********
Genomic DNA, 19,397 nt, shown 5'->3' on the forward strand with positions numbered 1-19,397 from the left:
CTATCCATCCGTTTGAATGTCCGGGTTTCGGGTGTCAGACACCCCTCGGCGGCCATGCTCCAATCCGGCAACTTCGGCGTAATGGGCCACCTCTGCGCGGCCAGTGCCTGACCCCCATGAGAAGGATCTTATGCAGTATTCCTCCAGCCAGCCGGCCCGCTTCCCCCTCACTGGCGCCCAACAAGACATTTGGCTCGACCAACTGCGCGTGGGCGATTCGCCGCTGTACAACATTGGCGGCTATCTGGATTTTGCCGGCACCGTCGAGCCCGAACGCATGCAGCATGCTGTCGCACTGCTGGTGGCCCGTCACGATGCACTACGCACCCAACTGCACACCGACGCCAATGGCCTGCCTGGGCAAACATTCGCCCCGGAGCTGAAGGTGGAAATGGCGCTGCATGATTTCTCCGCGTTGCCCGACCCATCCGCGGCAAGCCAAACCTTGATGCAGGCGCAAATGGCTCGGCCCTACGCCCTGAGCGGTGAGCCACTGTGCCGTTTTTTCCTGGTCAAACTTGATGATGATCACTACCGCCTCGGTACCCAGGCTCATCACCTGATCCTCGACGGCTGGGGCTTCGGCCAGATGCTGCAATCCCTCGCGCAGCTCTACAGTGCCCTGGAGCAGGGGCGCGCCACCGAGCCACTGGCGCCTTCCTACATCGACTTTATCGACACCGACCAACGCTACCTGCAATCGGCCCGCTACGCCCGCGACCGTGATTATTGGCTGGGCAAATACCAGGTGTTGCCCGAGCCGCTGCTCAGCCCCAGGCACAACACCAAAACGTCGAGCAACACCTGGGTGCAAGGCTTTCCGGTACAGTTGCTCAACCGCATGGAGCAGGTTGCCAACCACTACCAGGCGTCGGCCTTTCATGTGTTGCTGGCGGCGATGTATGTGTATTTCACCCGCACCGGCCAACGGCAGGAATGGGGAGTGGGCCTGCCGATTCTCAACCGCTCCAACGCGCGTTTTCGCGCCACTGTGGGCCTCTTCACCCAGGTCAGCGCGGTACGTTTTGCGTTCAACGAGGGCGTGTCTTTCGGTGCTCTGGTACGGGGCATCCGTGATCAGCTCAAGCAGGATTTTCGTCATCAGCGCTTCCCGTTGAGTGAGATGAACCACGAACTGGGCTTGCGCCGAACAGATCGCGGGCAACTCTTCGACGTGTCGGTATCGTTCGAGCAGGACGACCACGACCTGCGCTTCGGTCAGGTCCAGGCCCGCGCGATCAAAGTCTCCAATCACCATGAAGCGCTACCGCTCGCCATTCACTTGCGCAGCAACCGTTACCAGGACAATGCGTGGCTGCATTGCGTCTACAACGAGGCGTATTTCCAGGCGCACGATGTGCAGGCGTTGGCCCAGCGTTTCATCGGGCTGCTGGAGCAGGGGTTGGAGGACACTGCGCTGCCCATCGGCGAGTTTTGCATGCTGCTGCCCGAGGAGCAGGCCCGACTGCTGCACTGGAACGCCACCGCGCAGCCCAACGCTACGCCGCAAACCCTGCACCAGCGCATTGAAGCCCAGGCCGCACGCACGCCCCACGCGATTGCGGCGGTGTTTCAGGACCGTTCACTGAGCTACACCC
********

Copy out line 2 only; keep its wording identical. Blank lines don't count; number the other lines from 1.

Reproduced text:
CTATCCATCCGTTTGAATGTCCGGGTTTCGGGTGTCAGACACCCCTCGGCGGCCATGCTCCAATCCGGCAACTTCGGCGTAATGGGCCACCTCTGCGCGGCCAGTGCCTGACCCCCATGAGAAGGATCTTATGCAGTATTCCTCCAGCCAGCCGGCCCGCTTCCCCCTCACTGGCGCCCAACAAGACATTTGGCTCGACCAACTGCGCGTGGGCGATTCGCCGCTGTACAACATTGGCGGCTATCTGGATTTTGCCGGCACCGTCGAGCCCGAACGCATGCAGCATGCTGTCGCACTGCTGGTGGCCCGTCACGATGCACTACGCACCCAACTGCACACCGACGCCAATGGCCTGCCTGGGCAAACATTCGCCCCGGAGCTGAAGGTGGAAATGGCGCTGCATGATTTCTCCGCGTTGCCCGACCCATCCGCGGCAAGCCAAACCTTGATGCAGGCGCAAATGGCTCGGCCCTACGCCCTGAGCGGTGAGCCACTGTGCCGTTTTTTCCTGGTCAAACTTGATGATGATCACTACCGCCTCGGTACCCAGGCTCATCACCTGATCCTCGACGGCTGGGGCTTCGGCCAGATGCTGCAATCCCTCGCGCAGCTCTACAGTGCCCTGGAGCAGGGGCGCGCCACCGAGCCACTGGCGCCTTCCTACATCGACTTTATCGACACCGACCAACGCTACCTGCAATCGGCCCGCTACGCCCGCGACCGTGATTATTGGCTGGGCAAATACCAGGTGTTGCCCGAGCCGCTGCTCAGCCCCAGGCACAACACCAAAACGTCGAGCAACACCTGGGTGCAAGGCTTTCCGGTACAGTTGCTCAACCGCATGGAGCAGGTTGCCAACCACTACCAGGCGTCGGCCTTTCATGTGTTGCTGGCGGCGATGTATGTGTATTTCACCCGCACCGGCCAACGGCAGGAATGGGGAGTGGGCCTGCCGATTCTCAACCGCTCCAACGCGCGTTTTCGCGCCACTGTGGGCCTCTTCACCCAGGTCAGCGCGGTACGTTTTGCGTTCAACGAGGGCGTGTCTTTCGGTGCTCTGGTACGGGGCATCCGTGATCAGCTCAAGCAGGATTTTCGTCATCAGCGCTTCCCGTTGAGTGAGATGAACCACGAACTGGGCTTGCGCCGAACAGATCGCGGGCAACTCTTCGACGTGTCGGTATCGTTCGAGCAGGACGACCACGACCTGCGCTTCGGTCAGGTCCAGGCCCGCGCGATCAAAGTCTCCAATCACCATGAAGCGCTACCGCTCGCCATTCACTTGCGCAGCAACCGTTACCAGGACAATGCGTGGCTGCATTGCGTCTACAACGAGGCGTATTTCCAGGCGCACGATGTGCAGGCGTTGGCCCAGCGTTTCATCGGGCTGCTGGAGCAGGGGTTGGAGGACACTGCGCTGCCCATCGGCGAGTTTTGCATGCTGCTGCCCGAGGAGCAGGCCCGACTGCTGCACTGGAACGCCACCGCGCAGCCCAACGCTACGCCGCAAACCCTGCACCAGCGCATTGAAGCCCAGGCCGCACGCACGCCCCACGCGATTGCGGCGGTGTTTCAGGACCGTTCACTGAGCTACACCC